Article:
But the fact was that neither the governors nor Dick Daly needed to take cues from anyone. Daley needed all the pulling power he could get at the top of the ballot to pull in a less-than-lustrous Illinois state ticket, and a good many of the Democratic governors were restive to the point of rebellion. One of them, indeed, circularized seven others at the conference, then—unsuccessfully, as it turned out—tried placing a phone call to Humphrey to deliver their joint message. "In a nice way," he recounted, "we were going to tell him he'd better get Ted Kennedy on the ticket… He'll need every bit of help he can get, and the most help he can get is Ted Kennedy."
The Dream: On the latter point, at least, the Hubertistas couldn't have agreed more—and, though Teddy's "personal reasons" were painfully obvious, some still believed their dream ticket might yet be made to come true. On the very eve of Kennedy's withdrawal statement, Daly announced that the senator had telephoned to say he was "considering" the mayor's draft proposal. "That's good news," beamed one of Daly's subalterns. "He didn't say no." And even when he did, some Humphrey loyalists dared hope that Teddy might yet yield on precisely the same question John Kennedy put to Lyndon Johnson in 1960: do you want Richard Nixon to be President? Said one Humphrey man hopefully, "No one has turned down the Vice Presidency, I don't think, in the history of the United States.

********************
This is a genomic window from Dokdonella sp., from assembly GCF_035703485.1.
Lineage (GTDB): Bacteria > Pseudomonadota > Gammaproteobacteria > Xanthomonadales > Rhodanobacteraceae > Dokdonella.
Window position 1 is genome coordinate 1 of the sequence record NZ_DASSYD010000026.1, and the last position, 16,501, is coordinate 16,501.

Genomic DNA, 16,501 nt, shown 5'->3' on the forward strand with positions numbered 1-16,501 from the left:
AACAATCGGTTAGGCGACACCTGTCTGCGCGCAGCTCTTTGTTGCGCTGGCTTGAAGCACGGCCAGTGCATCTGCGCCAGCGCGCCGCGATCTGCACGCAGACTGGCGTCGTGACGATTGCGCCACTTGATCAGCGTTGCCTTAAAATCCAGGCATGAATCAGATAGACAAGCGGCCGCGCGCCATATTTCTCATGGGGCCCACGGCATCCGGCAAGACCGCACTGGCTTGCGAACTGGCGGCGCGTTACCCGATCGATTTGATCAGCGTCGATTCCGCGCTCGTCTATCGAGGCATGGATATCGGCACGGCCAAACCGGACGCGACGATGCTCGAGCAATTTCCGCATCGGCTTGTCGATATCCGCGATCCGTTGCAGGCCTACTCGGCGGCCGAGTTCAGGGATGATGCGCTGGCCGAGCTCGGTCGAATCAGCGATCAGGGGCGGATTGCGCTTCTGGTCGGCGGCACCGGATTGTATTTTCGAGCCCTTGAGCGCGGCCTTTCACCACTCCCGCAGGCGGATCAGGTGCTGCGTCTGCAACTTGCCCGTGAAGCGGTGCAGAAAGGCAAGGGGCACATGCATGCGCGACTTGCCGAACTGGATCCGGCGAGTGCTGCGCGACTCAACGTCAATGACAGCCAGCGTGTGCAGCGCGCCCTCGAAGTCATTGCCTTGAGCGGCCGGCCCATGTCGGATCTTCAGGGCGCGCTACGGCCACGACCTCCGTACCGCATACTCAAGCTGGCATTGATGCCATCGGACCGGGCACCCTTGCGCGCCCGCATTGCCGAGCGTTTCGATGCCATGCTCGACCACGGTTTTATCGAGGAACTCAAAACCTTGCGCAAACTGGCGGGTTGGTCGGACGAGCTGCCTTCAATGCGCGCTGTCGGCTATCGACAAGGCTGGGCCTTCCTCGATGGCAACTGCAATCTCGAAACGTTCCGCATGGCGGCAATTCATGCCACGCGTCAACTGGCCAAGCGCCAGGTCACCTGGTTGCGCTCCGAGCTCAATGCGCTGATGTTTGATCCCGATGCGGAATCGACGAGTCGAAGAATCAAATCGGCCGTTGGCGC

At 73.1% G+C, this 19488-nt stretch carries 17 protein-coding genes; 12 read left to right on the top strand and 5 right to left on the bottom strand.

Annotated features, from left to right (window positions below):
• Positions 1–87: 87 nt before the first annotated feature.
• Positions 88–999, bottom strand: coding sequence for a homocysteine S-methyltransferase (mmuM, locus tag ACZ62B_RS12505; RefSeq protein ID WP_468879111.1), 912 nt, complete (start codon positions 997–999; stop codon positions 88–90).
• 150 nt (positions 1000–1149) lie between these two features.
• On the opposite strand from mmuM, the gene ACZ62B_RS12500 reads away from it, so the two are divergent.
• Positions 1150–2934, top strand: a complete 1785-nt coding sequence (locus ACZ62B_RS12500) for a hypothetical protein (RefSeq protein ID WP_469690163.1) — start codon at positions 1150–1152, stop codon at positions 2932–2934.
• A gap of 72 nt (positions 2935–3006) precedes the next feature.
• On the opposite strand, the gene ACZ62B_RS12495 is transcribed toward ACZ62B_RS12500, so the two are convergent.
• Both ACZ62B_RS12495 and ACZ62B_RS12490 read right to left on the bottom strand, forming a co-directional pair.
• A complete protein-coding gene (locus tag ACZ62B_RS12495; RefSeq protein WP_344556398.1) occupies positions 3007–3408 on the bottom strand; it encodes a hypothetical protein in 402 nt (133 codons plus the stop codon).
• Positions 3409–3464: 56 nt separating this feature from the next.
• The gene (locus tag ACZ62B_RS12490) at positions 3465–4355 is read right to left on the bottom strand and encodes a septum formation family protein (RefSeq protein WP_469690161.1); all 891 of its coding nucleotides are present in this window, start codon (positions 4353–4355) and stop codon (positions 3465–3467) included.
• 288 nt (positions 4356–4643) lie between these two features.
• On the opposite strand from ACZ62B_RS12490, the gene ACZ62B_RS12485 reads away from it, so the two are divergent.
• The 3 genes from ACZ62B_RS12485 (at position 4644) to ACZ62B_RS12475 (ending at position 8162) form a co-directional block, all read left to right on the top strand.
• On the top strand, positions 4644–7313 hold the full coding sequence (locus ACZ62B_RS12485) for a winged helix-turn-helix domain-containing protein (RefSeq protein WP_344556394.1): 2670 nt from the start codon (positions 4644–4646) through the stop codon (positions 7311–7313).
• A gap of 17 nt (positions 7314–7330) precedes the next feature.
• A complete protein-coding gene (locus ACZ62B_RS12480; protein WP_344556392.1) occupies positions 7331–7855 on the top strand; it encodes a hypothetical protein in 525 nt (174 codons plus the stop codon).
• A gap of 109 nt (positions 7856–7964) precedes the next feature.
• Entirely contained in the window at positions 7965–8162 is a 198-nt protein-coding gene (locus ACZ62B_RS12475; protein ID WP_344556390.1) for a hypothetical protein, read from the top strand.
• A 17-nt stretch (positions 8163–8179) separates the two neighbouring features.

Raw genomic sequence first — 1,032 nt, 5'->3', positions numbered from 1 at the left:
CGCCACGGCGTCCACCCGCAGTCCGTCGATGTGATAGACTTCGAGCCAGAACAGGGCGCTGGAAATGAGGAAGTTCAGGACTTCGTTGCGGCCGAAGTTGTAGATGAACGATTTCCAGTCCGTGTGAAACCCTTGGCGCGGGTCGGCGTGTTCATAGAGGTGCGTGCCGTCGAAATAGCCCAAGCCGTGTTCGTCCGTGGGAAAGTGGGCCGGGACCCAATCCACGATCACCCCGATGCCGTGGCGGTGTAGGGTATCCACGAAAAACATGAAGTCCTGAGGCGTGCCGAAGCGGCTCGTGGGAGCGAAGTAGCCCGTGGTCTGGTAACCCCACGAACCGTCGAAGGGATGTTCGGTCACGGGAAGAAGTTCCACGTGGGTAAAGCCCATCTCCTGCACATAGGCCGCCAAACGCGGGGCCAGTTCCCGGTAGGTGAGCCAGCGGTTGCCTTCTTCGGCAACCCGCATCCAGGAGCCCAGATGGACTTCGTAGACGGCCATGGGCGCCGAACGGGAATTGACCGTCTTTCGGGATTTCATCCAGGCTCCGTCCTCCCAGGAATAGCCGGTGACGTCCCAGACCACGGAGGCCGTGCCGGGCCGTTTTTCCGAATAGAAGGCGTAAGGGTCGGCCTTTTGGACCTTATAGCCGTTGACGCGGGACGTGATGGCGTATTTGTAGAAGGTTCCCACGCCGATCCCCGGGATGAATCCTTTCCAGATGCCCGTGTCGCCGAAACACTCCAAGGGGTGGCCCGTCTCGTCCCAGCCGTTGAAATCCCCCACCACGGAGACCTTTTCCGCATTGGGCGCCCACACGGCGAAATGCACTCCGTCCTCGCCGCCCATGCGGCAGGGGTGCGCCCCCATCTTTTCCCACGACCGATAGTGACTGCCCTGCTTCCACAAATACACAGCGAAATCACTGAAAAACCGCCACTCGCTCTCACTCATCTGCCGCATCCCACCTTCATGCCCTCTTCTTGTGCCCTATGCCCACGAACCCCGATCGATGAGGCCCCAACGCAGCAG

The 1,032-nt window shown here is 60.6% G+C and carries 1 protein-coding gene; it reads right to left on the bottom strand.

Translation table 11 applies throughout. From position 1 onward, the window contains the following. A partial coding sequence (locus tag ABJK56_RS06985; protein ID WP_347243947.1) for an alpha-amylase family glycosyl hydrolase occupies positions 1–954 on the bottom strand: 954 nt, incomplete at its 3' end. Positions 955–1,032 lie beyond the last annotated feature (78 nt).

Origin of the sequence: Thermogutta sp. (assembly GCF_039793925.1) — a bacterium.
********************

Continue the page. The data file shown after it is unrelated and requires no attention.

But neither has anyone ever had Ted Kennedy's reasons. His statement was by no means a complete guide to the considerations that took him out of the running; there were compelling political as well as personal factors. But his personal reasons were quite enough. He and Bobby had been close; Ted had helped talk his brother into the race this year against the advice of others in the family. Now Bobby was dead and Teddy was the last of the brothers, and, so some friends said, the air of trauma had not entirely lifted.